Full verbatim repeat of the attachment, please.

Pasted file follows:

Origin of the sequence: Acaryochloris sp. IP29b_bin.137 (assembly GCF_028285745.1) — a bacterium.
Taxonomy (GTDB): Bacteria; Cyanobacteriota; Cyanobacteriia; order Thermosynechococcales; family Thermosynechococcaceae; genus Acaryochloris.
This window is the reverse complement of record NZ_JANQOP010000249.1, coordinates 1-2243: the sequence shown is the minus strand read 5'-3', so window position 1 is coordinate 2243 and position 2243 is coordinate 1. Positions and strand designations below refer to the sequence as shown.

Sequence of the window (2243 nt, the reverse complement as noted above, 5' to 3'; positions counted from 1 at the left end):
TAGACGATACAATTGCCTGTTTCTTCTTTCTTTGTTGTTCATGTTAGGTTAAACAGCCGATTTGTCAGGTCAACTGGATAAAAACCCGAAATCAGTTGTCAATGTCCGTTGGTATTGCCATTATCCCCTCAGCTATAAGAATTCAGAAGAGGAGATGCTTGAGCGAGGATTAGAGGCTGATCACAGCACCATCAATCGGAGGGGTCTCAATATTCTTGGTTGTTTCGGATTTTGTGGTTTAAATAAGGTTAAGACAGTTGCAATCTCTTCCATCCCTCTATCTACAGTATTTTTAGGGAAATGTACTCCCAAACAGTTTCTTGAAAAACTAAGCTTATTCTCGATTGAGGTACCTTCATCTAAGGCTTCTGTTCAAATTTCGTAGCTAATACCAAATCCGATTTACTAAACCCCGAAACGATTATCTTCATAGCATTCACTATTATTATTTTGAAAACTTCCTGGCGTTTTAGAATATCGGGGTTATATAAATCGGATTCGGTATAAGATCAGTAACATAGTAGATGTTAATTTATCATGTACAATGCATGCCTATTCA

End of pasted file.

Origin of the sequence: Acaryochloris sp. IP29b_bin.137 (assembly GCF_028285745.1) — a bacterium.
Taxonomy (GTDB): Bacteria; Cyanobacteriota; Cyanobacteriia; order Thermosynechococcales; family Thermosynechococcaceae; genus Acaryochloris.
This window is the reverse complement of record NZ_JANQOP010000249.1, coordinates 1-2243: the sequence shown is the minus strand read 5'-3', so window position 1 is coordinate 2243 and position 2243 is coordinate 1. Positions and strand designations below refer to the sequence as shown.

Sequence of the window (2243 nt, the reverse complement as noted above, 5' to 3'; positions counted from 1 at the left end):
TAGACGATACAATTGCCTGTTTCTTCTTTCTTTGTTGTTCATGTTAGGTTAAACAGCCGATTTGTCAGGTCAACTGGATAAAAACCCGAAATCAGTTGTCAATGTCCGTTGGTATTGCCATTATCCCCTCAGCTATAAGAATTCAGAAGAGGAGATGCTTGAGCGAGGATTAGAGGCTGATCACAGCACCATCAATCGGAGGGGTCTCAATATTCTTGGTTGTTTCGGATTTTGTGGTTTAAATAAGGTTAAGACAGTTGCAATCTCTTCCATCCCTCTATCTACAGTATTTTTAGGGAAATGTACTCCCAAACAGTTTCTTGAAAAACTAAGCTTATTCTCGATTGAGGTACCTTCATCTAAGGCTTCTGTTCAAATTTCGTAGCTAATACCAAATCCGATTTACTAAACCCCGAAACGATTATCTTCATAGCATTCACTATTATTATTTTGAAAACTTCCTGGCGTTTTAGAATATCGGGGTTATATAAATCGGATTCGGTATAAGATCAGTAACATAGTAGATGTTAATTTATCATGTACAATGCATGCCTATTCA